The British Conservatives have lost their absolute majority in the 2017 snap election. One reason, it appears, is that older people got irritated because of the (what the opposition quickly branded as) dementia tax. Fullfact.org describes it thus
- At the moment councils pay for all or part of a person’s social care if they have less than £23,250 in capital. The manifesto proposed raising this limit to £100,000.
- At the moment the value of a person’s home is only counted in this limit if they are in residential care or nursing homes. The manifesto proposes including the value of anyone’s house, even if they are still living in it and needing care at home.
- At the moment people in residential care or nursing homes can put off paying for their care—until after their death if they want to. The cost of their care is then taken from their estate after their death, or the value of their house once it is sold (or can be paid for by the individual or a relative). The Conservative manifesto proposed extending this to people who receive care at home too.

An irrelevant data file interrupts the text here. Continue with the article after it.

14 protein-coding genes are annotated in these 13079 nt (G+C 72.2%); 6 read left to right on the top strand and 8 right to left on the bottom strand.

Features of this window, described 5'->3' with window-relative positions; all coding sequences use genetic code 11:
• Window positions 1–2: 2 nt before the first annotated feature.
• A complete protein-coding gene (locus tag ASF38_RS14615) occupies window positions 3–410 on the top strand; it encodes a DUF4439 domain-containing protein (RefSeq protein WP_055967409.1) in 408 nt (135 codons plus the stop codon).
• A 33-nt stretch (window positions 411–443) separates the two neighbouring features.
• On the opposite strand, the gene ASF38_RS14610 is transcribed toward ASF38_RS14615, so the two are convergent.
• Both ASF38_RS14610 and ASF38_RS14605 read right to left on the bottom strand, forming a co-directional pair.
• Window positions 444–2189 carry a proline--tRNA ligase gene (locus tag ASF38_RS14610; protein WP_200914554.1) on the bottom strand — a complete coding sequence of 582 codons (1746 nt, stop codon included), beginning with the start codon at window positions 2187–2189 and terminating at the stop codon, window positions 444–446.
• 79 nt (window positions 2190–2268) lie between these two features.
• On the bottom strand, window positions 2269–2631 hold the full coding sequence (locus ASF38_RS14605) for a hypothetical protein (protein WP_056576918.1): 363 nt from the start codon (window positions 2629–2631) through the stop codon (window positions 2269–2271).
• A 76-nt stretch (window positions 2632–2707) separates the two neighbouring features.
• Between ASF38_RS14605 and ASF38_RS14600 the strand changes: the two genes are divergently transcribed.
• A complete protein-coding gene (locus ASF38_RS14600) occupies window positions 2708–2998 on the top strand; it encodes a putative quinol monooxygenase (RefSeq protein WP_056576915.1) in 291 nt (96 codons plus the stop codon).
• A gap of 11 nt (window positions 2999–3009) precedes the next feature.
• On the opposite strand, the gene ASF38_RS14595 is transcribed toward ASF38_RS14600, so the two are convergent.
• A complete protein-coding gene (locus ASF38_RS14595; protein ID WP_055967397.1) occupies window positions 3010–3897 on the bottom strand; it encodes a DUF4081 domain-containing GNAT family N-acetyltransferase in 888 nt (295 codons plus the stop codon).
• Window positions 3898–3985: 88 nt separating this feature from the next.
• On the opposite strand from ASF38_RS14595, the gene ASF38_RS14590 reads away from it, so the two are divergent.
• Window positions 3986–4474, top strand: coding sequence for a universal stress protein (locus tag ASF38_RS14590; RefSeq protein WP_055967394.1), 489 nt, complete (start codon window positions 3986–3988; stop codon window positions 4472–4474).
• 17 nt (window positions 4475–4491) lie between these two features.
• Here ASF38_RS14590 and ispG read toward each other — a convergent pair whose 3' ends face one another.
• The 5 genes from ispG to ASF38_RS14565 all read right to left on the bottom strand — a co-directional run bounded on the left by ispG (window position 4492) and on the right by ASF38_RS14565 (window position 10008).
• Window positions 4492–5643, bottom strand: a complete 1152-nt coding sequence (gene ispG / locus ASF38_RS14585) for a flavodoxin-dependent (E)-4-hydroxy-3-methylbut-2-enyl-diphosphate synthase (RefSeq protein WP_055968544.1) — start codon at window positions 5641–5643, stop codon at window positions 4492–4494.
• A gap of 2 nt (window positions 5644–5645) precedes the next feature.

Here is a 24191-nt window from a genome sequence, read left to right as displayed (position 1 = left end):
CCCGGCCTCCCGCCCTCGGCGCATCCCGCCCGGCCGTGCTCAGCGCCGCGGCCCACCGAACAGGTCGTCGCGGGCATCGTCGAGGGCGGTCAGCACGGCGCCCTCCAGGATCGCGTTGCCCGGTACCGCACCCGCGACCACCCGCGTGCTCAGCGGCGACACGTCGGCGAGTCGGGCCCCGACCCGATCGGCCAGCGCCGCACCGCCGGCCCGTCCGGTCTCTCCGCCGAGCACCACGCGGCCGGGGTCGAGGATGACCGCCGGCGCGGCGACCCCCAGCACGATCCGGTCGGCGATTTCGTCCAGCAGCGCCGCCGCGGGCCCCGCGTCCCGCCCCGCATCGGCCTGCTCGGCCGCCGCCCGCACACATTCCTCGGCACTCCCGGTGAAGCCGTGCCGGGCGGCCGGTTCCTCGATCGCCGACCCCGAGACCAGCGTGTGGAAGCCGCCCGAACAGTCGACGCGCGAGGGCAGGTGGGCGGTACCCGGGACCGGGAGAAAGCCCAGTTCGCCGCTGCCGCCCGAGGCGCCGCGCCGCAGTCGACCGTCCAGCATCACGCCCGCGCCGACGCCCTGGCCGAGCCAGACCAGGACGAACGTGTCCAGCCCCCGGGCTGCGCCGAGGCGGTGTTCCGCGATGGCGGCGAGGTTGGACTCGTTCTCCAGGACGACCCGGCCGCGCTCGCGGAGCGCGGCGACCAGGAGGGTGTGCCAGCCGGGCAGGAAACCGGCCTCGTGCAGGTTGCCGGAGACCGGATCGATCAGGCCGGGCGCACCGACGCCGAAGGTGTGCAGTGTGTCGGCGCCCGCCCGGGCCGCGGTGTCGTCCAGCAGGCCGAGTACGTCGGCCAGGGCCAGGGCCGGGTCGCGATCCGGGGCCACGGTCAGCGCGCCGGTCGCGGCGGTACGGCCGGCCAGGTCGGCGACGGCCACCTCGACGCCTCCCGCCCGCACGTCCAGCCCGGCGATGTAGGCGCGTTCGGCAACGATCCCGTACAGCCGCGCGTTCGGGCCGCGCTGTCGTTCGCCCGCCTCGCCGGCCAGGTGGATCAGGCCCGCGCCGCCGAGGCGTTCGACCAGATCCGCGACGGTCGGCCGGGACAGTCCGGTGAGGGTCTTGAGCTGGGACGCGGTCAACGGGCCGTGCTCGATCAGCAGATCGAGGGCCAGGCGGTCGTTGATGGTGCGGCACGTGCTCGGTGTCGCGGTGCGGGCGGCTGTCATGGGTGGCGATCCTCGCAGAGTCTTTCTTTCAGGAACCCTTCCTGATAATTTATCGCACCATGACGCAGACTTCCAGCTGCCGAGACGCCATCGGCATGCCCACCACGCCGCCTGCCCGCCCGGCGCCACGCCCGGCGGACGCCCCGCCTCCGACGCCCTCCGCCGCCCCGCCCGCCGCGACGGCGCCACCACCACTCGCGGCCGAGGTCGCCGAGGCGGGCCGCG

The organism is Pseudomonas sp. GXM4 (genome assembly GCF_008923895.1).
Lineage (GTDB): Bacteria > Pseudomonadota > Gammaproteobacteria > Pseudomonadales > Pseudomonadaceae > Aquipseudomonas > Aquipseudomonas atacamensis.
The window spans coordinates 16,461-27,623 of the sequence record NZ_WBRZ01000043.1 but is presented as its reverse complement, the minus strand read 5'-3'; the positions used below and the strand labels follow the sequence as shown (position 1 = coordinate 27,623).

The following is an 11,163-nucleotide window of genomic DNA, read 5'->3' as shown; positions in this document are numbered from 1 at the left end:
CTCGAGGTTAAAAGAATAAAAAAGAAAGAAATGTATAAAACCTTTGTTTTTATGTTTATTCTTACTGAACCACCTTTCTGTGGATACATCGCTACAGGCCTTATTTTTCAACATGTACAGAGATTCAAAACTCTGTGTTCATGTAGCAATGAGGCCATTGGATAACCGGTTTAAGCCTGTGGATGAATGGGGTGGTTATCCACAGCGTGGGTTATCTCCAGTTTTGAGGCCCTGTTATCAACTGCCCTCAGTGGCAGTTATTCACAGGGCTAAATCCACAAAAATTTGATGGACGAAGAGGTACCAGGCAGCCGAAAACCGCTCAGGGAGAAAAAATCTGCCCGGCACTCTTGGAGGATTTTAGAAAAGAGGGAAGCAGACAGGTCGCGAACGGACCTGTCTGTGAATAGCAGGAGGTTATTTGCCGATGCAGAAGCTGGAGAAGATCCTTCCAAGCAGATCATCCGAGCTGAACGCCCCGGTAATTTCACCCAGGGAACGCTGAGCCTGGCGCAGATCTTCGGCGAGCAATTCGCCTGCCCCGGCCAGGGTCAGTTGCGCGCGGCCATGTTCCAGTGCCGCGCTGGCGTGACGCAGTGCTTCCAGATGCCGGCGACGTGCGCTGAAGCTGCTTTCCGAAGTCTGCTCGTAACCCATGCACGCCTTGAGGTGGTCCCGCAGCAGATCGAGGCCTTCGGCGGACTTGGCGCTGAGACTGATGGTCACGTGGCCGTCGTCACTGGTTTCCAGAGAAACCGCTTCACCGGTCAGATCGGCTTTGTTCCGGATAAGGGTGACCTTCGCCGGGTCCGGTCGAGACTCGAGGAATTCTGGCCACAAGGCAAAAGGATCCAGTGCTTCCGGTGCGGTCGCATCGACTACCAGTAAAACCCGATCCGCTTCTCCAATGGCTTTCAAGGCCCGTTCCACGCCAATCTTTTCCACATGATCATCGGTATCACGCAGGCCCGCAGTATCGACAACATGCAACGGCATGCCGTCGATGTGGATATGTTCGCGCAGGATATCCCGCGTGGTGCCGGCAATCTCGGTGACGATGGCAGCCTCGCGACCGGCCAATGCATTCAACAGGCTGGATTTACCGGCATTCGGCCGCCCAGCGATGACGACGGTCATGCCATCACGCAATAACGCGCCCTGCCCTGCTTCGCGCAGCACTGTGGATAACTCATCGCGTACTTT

The manifesto argues these measures will put residential care and home care means-testing on an equal basis, account for property assets built up by many older people, and ensure that individuals’ assets aren’t depleted to £100,000 or less.
This sounds to me not far away from we're coming to take your house. This is so obviously something to drive voters away that I am appalled at how anyone can propose such an idea for a manifesto that will be read and analyzed to death. In the end, Ms. May is responsible but I don't think she herself put it in the manifesto.